Copper pennies and zinc pennies may look pretty much the same at first glance, but there are some key differences that will help you tell them apart really easily.
For one, they have different weights:
But don’t get too fixated on those exact weights. The U.S. government allows for minor variances in the weight of a new coin. These are called tolerances.
In the case of the rare 1983-D copper penny, it weighs 3.0 grams — which is within the 0.13-gram (plus or minus) tolerance permitted for the traditional copper pennies.
So, if you find a 1983 copper penny that weighs, say, 3.05 grams, don’t spend it thinking it’s “too light” to be a copper penny… It just might be the real McCoy!
How To Determine A Penny’s Weight
Curious how you can weigh your pennies?
There are 2 good ways to weight pennies yourself:
- Buy a gram scale that can measure in increments of 1-100th of a gram. Gram scales are really cheap, and many are available for less than $20. It’s totally worth buying a scale like this so you can more easily look for rare error coins such as the 1983-D copper penny.
- Try the drop test. All you’ve got to do is drop your penny against a hard surface — such as a wooden table. Copper pennies ring like little bells when they hit the hard surface, whereas zinc pennies make only a dull clicking sound.
TIP: The penny drop test is generally foolproof, but it’s still better to weigh your pennies to really tell which ones are zinc versus copper.
Other Rare Copper Penny Errors
Hopefully you find a 1983 copper penny, but if you don’t, no worries. There are many other rare copper penny errors you can look for.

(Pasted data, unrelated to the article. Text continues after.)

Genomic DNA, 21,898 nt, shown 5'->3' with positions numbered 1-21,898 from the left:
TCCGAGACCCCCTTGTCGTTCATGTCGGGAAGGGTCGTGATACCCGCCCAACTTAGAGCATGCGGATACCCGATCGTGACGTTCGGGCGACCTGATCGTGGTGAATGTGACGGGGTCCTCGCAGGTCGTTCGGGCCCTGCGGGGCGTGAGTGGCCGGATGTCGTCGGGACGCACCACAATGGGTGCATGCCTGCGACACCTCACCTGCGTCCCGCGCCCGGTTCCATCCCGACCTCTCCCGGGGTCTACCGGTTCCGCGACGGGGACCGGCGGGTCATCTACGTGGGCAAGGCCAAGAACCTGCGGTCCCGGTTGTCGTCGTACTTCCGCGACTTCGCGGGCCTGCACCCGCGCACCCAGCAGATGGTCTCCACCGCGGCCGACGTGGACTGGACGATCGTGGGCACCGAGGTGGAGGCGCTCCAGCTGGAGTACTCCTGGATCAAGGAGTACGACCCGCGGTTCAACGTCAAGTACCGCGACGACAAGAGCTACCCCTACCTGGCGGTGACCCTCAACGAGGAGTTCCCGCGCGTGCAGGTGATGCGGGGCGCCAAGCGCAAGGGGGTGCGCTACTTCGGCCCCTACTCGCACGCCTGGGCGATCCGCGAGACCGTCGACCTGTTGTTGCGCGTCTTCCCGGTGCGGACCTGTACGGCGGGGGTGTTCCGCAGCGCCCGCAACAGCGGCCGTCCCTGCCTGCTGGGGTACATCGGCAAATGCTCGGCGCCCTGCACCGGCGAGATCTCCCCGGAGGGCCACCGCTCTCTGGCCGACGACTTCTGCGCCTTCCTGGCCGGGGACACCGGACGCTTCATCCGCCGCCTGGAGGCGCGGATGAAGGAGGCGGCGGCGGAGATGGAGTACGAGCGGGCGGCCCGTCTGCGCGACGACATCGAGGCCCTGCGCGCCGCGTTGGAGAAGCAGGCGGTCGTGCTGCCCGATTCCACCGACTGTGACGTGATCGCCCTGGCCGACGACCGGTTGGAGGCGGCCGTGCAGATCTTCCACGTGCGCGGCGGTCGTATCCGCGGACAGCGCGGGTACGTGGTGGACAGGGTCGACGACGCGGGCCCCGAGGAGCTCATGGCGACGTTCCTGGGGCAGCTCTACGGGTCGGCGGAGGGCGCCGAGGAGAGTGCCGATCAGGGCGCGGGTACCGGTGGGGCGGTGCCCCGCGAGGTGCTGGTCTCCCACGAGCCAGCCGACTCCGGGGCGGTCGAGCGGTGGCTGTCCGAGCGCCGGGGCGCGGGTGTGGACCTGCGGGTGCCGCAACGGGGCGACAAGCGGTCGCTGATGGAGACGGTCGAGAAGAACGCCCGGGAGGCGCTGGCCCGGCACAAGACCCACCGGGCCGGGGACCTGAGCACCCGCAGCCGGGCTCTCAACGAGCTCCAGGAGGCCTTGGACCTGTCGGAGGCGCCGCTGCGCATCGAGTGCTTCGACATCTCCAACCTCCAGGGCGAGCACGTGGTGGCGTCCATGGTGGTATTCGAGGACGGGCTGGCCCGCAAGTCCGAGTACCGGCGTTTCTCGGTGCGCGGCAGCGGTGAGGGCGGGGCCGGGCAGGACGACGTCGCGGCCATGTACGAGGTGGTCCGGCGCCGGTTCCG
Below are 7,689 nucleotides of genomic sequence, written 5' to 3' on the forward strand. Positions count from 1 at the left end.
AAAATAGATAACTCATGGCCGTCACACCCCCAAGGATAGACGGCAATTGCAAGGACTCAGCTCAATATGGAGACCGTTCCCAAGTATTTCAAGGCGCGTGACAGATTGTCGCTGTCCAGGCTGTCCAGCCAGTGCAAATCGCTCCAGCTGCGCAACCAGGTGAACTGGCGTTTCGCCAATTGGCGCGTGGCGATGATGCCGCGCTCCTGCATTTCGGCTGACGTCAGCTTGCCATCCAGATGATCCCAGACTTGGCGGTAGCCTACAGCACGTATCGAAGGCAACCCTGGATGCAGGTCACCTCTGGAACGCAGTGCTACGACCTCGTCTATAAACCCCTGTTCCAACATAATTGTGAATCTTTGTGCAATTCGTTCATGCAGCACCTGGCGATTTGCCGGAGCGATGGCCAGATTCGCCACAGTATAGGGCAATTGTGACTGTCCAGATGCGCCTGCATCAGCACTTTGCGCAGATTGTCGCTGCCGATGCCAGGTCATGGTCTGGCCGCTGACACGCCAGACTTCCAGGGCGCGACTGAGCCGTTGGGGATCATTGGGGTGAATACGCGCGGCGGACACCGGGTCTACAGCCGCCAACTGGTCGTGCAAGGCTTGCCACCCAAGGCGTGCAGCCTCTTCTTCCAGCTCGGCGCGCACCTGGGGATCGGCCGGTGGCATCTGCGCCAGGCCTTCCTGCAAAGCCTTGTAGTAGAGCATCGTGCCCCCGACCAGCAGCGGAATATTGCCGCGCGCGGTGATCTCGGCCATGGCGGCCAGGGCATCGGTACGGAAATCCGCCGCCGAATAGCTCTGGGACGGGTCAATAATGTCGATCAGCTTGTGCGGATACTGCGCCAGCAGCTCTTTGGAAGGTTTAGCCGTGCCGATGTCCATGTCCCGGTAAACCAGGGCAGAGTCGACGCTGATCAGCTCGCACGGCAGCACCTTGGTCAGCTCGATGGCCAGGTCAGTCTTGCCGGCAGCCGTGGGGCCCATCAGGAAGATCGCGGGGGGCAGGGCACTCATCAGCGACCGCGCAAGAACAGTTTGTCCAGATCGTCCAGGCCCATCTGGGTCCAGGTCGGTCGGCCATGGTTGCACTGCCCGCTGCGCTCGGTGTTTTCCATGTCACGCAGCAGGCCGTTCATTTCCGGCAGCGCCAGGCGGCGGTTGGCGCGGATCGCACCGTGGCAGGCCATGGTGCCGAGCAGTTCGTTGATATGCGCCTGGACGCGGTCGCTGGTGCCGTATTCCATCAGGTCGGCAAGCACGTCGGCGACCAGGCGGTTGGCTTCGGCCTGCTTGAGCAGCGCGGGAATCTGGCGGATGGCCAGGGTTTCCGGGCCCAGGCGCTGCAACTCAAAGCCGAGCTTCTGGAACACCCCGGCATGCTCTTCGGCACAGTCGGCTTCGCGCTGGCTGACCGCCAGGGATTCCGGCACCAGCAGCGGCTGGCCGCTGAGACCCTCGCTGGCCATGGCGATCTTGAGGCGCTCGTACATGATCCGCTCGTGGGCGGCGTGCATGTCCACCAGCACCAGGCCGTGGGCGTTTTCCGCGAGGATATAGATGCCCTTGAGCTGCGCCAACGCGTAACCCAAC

Here’s a list of just a few of the most popular copper penny errors you may find:
- 1943 copper penny — Most of these rare pennies are worth more than $100,000.
- 1982-D small date penny — One example that was found in spare change sold for $18,800 in August 2017.
- 1983 no mintmark (Philadelphia) brass penny — Examples have been sold at auctions for as much as $23,500!
- 1989-D brass penny — One sold for $22,325.
- 1990-D brass penny — These are worth up to $15,000.
And there could be other rare copper penny error coins floating around that nobody has even heard about yet.
So, what’s the takeaway?
Check your change — and don’t be so hasty to cast aside those post-1982 pennies as non-collectible coins!
More About Copper Pennies
In addition to the links I’ve included above, here are some other resources to help you learn more about your copper penny:
- Old Lincoln Cents You Can Still Find In Pocket Change
- If Laws Change, Penny Hoarders Could Cash In On Thousands
- How To Spot A Rare Copper Penny Worth Thousands Of Dollars
- 1943 Pennies: The Difference Between Copper & Steel Cents
- See The Value Of All 1983 Pennies
- 43 Pennies Worth Saving
I’m a roller coaster junkie, a weather enthusiast, a frequent traveler, and a numismatist. My love for coins began when I was 11 years old. I primarily collect and study U.S. coins produced during the 20th century. I’m a member of the American Numismatic Association (ANA) and the Numismatic Literary Guild (NLG). I’ve also been studying meteorology and watching weather patterns for years. I enjoy sharing little-known facts and fun stuff about coins, weather, travel, health, food, and living green… on a budget.